# NavList:

## A Community Devoted to the Preservation and Practice of Celestial Navigation and Other Methods of Traditional Wayfinding

**Bygrave slide rule**

**From:**Gary LaPook

**Date:**2008 Sep 27, 04:01 -0700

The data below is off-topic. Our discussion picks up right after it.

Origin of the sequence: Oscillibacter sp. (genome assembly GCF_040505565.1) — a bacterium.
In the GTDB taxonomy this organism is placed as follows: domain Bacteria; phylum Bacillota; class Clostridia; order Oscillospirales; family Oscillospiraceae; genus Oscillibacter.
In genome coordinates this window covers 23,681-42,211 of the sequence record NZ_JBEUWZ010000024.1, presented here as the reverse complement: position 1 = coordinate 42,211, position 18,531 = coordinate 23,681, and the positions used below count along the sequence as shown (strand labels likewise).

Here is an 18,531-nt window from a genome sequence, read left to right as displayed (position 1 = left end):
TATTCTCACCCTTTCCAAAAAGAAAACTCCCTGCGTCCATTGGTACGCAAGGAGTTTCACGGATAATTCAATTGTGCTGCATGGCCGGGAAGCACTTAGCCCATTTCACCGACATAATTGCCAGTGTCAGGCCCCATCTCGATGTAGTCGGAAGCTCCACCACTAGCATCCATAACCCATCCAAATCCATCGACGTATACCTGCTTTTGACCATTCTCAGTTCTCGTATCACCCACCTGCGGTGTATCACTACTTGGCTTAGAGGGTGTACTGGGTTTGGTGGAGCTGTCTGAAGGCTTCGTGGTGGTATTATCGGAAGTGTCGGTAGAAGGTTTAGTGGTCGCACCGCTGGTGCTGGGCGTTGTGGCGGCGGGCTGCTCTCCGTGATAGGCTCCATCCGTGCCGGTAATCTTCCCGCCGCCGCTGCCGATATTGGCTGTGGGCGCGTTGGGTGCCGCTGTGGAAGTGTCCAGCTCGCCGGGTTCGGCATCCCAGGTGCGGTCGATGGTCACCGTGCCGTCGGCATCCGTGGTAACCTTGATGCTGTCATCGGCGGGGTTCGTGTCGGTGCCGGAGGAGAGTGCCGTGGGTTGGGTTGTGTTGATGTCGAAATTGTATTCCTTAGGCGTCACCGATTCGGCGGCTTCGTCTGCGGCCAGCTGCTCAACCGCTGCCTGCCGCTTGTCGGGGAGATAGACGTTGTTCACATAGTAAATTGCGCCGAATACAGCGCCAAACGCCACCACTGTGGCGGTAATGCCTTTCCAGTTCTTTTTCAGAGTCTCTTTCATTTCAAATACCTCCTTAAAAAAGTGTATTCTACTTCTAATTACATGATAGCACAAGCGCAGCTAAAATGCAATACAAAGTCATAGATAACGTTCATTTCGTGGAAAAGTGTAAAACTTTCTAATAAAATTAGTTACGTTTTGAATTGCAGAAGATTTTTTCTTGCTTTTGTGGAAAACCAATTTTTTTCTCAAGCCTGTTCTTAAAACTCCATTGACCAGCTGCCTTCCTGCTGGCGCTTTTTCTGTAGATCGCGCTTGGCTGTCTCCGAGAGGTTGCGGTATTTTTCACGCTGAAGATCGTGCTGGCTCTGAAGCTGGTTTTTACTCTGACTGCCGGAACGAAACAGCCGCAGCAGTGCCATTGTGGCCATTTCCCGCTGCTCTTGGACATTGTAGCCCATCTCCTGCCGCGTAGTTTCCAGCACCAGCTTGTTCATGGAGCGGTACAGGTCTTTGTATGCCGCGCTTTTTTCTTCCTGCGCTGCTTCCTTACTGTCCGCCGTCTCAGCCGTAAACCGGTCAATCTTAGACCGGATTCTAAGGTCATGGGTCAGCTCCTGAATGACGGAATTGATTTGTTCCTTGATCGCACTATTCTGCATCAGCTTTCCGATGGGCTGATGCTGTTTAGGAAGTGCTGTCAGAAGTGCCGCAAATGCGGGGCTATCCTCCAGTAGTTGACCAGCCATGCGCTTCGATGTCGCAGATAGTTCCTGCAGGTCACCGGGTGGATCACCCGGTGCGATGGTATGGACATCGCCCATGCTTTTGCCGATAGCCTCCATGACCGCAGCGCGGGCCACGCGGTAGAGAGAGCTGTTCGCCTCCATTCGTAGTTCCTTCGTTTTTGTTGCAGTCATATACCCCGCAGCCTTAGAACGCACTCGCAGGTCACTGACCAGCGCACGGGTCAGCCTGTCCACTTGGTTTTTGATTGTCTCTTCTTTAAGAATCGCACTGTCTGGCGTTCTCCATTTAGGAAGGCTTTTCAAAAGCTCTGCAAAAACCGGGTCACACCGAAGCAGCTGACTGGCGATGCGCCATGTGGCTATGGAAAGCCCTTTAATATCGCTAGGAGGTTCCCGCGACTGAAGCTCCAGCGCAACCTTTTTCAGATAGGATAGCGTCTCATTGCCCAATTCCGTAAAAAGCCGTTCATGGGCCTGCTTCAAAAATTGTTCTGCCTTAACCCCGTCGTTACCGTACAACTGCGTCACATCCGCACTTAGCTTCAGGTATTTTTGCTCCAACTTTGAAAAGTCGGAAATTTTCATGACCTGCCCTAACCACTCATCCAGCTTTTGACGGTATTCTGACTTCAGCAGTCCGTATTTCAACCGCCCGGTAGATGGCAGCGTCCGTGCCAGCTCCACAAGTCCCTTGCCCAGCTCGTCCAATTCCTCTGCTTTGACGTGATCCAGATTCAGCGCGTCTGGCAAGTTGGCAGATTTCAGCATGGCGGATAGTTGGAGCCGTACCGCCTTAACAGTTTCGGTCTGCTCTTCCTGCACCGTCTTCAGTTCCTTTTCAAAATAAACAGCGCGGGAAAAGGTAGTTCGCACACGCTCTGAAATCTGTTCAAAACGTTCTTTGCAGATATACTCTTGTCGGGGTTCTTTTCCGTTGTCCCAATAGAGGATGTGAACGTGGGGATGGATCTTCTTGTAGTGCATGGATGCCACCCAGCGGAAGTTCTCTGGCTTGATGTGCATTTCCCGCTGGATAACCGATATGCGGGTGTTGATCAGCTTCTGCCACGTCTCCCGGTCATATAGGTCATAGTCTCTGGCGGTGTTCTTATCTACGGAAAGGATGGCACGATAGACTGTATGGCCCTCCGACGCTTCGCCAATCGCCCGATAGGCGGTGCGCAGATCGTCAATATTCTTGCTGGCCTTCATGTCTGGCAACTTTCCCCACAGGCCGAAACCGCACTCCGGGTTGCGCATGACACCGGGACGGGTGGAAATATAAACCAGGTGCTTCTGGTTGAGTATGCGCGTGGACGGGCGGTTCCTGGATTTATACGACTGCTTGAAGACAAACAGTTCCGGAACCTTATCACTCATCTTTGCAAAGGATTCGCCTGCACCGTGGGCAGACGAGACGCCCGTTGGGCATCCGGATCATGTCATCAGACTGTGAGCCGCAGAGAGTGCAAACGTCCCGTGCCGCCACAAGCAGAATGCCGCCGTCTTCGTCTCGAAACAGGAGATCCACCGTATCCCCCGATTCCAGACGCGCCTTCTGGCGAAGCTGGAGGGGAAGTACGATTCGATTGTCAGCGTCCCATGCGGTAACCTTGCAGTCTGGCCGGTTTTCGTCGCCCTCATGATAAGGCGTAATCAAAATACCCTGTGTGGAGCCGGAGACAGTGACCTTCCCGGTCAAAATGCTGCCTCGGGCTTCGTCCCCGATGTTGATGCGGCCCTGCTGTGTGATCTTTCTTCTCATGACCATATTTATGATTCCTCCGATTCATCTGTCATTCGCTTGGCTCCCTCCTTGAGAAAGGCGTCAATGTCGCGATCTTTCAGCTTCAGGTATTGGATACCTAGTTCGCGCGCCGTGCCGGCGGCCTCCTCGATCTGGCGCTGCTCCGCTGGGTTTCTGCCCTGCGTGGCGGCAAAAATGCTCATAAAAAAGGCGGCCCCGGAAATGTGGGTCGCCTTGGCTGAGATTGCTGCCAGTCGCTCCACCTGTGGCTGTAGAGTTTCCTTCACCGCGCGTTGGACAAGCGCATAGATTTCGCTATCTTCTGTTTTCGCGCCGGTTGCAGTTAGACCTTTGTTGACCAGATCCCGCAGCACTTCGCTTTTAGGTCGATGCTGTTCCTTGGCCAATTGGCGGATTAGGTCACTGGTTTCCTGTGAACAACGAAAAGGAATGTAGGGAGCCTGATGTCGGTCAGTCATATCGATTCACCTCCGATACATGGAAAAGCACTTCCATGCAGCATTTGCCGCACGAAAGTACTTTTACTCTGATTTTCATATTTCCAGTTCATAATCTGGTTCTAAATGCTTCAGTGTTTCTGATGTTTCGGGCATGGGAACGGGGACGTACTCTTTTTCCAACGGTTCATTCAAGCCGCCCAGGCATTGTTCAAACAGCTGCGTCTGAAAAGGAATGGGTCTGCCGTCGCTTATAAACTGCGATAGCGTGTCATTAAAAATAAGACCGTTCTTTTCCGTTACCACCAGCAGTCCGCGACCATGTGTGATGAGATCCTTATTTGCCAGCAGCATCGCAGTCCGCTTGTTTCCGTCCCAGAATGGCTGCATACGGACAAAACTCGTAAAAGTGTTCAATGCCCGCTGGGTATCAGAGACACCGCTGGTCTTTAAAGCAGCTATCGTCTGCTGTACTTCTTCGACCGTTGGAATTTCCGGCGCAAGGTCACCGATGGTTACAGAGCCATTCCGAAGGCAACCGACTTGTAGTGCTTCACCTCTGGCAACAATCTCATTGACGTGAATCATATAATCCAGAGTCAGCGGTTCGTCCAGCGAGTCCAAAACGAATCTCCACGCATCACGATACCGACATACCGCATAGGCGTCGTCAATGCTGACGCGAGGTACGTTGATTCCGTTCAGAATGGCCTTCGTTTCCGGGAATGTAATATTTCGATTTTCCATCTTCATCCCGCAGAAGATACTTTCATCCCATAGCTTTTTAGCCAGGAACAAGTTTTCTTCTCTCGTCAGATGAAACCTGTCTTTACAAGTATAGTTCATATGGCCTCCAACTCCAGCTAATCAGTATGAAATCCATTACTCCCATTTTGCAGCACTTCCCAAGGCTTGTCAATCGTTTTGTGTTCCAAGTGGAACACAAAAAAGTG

Gary LaPook writes: British captain Leonard Bygrave invented his celestial navigation computer in 1921. It consists of three concentric tubes forming a cylindrical slide rule designed for the one purpose of calculating azimuth (Az) and altitude (Hc) of celestial bodies. The inner tube is covered with a spiral log cotangent scale (the patent documents and other descriptions identify this as a tangent scale but it is, in fact, a cotangent scale), the second tube has a spiral log cosine scale and the third tube carries two pointers used to line up the two trig scales. In normal slide rules you can align the scales next to each other but with spiral scales this is not possible so the need for the two pointers. The advantage is that a spiral scale can be made much longer than a normal ten inch slide rule allowing for much greater accuracy and precision. The cotangent scale on the Bygrave slide rule covers the range of 0º 20' to 89º 45' by spiraling 44 times around a two and a half inch diameter tube making this scale 28.8 feet long! The copy I constructed only covers the range of 0º 55' through 89º 15' by spiraling 37 times around a one and a half inch diameter tube making this scale 14.5 feet long. Each spiral represents a .1 change in the value of the log cotangent. For example, the log cotangent of 20' is 2.2352 and the value directly above the 20' mark and up one spiral is 25' 10" which has a log cotangent of 2.1352, exactly .1 less than the value one spiral down. Going up 44 turns to the top of the scale and directly above the 20' mark has a log cotangent of -2.1648 exactly 4.4 less than the log cotangent of 20' and marked as 89º 36.5'. Bygrave divided the navigational triangle into two right triangles by dropping a perpendicular from the geographical position to the observer's meridian. Bygrave labeled the two portions of the observer's meridian created this way as "y" and "Y" (lower case "y" and upper case "Y" (go figure?)) which allowed a simplified way to do the necessary computations which are accomplished as follows. First, you use the almanac in the usual manner to find GHA and declination and figure LHA ("H" in Bygrave's system) in the normal fashion except you do not need to have a whole number of degrees of LHA so you can work the sight from a DR position.The Bygrave needs the hour angle (H) to not exceed 180º so, if necessary, subtract the LHA from 360º to bring it within this range. (My reconstruction avoids cluttering the scales by omitting markings greater than 90º so I must get H within the range below 90º but the computations work out the same.) Next you calculate co-latitude by subtracting your latitude (either for your AP or for your DR) from 90º. The azimuth and altitude are calculated in three steps using the same manipulations of the slide rule for each step. Next calculate "y" which is found by the formula: tan y = tan declination / cos H This is the formula listed in the patent documents and in the Bygrave manual but, in fact, the slide rule does the calculation by modifying this formula to allow the use of the cotangent scale. The actual manipulation of the slide rule uses the re-arranged formula of: cotan y = cotan declination x cos H You accomplish this by setting one of the pointers (or the cursor on my copy) to zero on the cosine scale and while holding it there rotate the cosine scale and slide it up or down on the cotangent scale so that the other pointer (or cursor) is aligned with the declination on the cotangent scale. Now, holding the cosine scale still, rotate the pointer (cursor) to point at the hour angle (H) on the cosine scale and then read out "y" from the other pointer (cursor) where it points on the cotangent scale. Next you find "Y" by adding "y" to co-latitude (if latitude and declination have the same name) or by subtracting "y" from co-latitude (if of opposite names.) Next we find azimuth with the formula : tan Az = (tan H x cos y ) / cos Y which is re-arranged into the form: cot Az = (cotan H / cos y ) x cos Y Now, using the same manipulations as before, set one pointer to "y" on the cosine scale and the other pointer on H on the cotangent scale, move the cursor to "Y" on the cosine scale and read out azimuth from the other pointer on the cotangent scale. The third step calculates altitude, Hc. using the formula: tan Hc = cos Az x tan Y with the formula re-arranged into the form: cot Hc = cot Y / cos Az set one pointer to Az on the cosine scale with the other pointer to "Y" on the cotangent scale. move the pointer to zero on the cosine scale and read our Hc from the other pointer on the cotangent scale. Done, and it only takes two minutes and produces an accuracy of one or two minutes of arc, uses no electrons or large books. It is easier to do than it is to describe. You can also use these formulas with a digital calculator. I have attached the Bygrave manual, patent and pictures of the instrument. gl This slide rule uses --~--~---------~--~----~------------~-------~--~----~ Navigation List archive: www.fer3.com/arc To post, email NavList@fer3.com To unsubscribe, email NavList-unsubscribe@fer3.com -~----------~----~----~----~------~----~------~--~---